October 7, 2009
The great weight (training) debate
When it comes to strength training, there has been much discussion and debate over which training tool is more effective- strength-training equipment (machine-based exercises) or the use of free weights (dumbbells exercises). The reality is each has its advantages….and disadvantages. Let’s discuss the pros and cons-
- Easier and safer to use- The fact that machines work on a fixed path makes it easier for individuals to learn and execute the movement with correct form, even when fatigue starts to set in. This can be a big safety plus, especially for those who are new to strength training.
- Less intimidating- With pictures and instructions often posted right on the equipment, it makes the process of knowing what the exercise is designed to do (i.e., what muscles it works) and how to properly execute the movement much less nerve racking.
- Saves time- With the way machines are set up at most gyms, you can usually move from one machine to the next with relative ease. Also, changing the resistance is as simple as moving a pin.
- Specific focus- When compared to free-weights, certain machines are more efficient at isolating a specific muscle or muscle group. This is especially important when rehabbing from an injury or when focusing on strengthening a particular body part.
- Limited possibilities- Many machines are designed with only one exercise in mind, which means if you’ll need to use multiple machines to get in a complete total body workout.
- Size does matter- If you are shorter or taller than average, you may find that certain pieces of equipment are not as accommodating in meeting your unique size needs. The good news? Many machines have adjustable components to accommodate the varied heights of gym goers. The bad news? You may find yourself spending a considerable amount of time adjusting equipment, especially if you are unfamiliar with the equipment and/or are unsure what the appropriate settings for your height are.
- Predetermined path- While this serves as one of the machines advantages when it comes to ensuring proper form, it also is one of its weaknesses, as the fixed movement of the machine makes it difficult to work the stabilizer muscles as well as to work the body in different planes of motion.
- More functional- With free weights, you are able to complete movements in different planes of motion, allowing you to more closely mimic movement patterns used in specific sports, as well as movements performed in daily activities.
- Incorporates stabilizers- In using free-weights, your body is responsible for creating and supporting the range of motion of each exercise, allowing for the involvement of the stabilizing muscles which are often neglected when using machines with a predetermined movement path.
- Versatile- A total body workout is well within your reach, as free-weights give you the ability to perform a wide variety of exercises that target various muscle groups.
- Convenient- Free-weights are inexpensive, portable, and take up very little space, which makes them a great option for at-home exercise.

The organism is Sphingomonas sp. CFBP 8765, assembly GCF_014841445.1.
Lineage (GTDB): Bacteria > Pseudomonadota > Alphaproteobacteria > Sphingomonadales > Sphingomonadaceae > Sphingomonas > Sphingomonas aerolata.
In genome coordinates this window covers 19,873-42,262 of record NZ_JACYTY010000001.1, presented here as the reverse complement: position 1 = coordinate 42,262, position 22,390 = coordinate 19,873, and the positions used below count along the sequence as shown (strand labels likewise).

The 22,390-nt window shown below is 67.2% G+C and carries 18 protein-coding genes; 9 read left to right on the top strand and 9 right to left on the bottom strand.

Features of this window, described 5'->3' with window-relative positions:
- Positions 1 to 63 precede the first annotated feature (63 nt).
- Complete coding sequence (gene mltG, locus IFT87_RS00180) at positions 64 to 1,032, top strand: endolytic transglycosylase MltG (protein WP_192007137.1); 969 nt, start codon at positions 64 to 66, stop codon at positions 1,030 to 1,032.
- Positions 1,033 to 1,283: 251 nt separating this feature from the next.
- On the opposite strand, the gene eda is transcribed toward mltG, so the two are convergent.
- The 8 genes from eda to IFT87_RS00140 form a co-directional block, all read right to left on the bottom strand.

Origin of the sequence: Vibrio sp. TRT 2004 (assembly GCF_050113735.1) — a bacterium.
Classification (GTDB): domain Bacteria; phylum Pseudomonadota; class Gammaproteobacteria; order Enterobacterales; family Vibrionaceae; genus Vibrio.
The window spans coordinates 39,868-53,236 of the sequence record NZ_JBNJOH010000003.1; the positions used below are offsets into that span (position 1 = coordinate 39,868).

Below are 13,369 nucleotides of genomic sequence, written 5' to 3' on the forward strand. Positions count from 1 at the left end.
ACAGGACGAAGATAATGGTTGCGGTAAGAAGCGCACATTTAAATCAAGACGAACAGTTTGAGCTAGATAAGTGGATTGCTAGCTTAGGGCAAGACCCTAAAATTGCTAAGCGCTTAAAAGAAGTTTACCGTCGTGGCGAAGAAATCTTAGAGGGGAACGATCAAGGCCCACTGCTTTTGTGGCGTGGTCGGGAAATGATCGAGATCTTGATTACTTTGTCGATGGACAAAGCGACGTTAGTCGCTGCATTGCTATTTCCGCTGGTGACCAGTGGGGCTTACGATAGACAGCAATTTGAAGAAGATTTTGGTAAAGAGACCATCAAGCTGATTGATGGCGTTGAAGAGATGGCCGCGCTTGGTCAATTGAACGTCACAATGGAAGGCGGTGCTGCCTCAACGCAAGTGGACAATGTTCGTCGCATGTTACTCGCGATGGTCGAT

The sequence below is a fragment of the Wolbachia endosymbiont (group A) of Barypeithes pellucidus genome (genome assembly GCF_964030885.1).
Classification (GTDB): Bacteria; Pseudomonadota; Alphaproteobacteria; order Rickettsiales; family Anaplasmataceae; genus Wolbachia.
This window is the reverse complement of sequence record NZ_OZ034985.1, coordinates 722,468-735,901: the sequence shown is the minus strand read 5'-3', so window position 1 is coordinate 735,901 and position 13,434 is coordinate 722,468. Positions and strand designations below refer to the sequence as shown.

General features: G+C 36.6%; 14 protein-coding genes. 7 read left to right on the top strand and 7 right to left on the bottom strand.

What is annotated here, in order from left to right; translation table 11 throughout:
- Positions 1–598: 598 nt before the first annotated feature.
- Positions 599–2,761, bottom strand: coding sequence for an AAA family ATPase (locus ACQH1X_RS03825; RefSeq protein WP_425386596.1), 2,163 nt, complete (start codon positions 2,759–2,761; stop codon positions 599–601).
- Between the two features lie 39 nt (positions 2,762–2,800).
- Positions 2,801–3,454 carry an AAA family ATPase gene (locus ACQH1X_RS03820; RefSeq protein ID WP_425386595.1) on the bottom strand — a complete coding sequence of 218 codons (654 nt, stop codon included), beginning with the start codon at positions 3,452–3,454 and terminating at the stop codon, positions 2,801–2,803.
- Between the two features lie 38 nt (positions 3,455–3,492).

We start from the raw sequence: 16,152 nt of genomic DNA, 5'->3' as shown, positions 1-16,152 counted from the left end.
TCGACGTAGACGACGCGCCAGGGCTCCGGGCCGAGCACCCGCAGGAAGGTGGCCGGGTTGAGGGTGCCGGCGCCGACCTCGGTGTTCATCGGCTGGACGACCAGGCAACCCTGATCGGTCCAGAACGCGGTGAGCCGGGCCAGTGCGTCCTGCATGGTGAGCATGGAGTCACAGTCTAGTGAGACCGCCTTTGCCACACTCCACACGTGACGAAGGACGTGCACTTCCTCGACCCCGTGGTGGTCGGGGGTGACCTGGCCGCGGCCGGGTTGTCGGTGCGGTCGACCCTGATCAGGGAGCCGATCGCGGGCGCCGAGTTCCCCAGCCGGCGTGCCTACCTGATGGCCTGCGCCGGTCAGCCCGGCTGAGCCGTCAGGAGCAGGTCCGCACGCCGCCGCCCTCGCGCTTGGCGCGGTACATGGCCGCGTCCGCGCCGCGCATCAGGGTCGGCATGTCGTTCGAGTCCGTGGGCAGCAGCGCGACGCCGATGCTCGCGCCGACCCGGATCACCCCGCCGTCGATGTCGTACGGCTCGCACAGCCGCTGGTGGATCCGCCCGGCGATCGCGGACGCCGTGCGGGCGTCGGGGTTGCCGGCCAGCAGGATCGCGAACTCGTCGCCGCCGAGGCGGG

- Lack of support- Since free-weights do not provide the support that machines do, learning how to properly perform an exercise takes more time and skill, and often requires some instruction when using them for the first time.
- Risk for injury- Training alone with free-weights can lead to injury if you’re not using proper technique. Since free-weights can be easily swung using momentum instead of being lifted slowly and with control as they are intended to, individuals may find themselves using other parts of the body when performing an exercise (i.e. using the back when performing a bicep curl), especially as the muscles begin to fatigue.
- Difficult to isolate- Free-weights require very precise technique when performing an exercise, which can make targeting and isolating a particular muscle difficult.
How do I know which option is best for me?
Generally speaking, if you are new to strength-training it is a good idea to begin with weight machines until you become more comfortable with the movements. If you are a more experienced exerciser, you may wish to use free-weights, as they offer more versatility in terms of exercise selection.
Overall, when it comes to strength-training the best option is to use a combination of free-weights and machine-based exercises, as together they can add more variety to your program and result in greater training benefits.
Need help with technique? A personal trainer can help you learn proper form and select exercises that are in line with your personal fitness goals.
Free-weights have you confused? Visit our exercise library for pictures and detailed descriptions of an assortment of free-weight exercises that you can do at home or in the gym.
Jessica Matthews, MS, E-RYTContributor
Jessica Matthews, M.S., E-RYT is assistant professor of exercise science at Miramar College. As a leading fitness expert, writer and educator Jessica is a regular contributor to numerous publications, including Shape and Oprah.com. She holds a B.S. in physical education teacher education from Coastal Carolina University and M.S. in physical education from Canisius College. She is a certified Personal Trainer, Group Fitness Instructor and Health Coach through the American Council on Exercise (ACE) as well as an Experienced Registered Yoga Teacher (E-RYT) through Yoga Alliance and trained stand-up paddleboard (SUP) yoga instructor. Prior to teaching at Miramar, Jessica worked full-time ACE, serving in a number of key roles including exercise physiologist, certification director and senior health and fitness editor. Her past work also includes serving as aquatics director at Conway Medical Wellness and Fitness Center and designing health and physical education curriculum for grades K-12. Full Bio Jessica Matthews »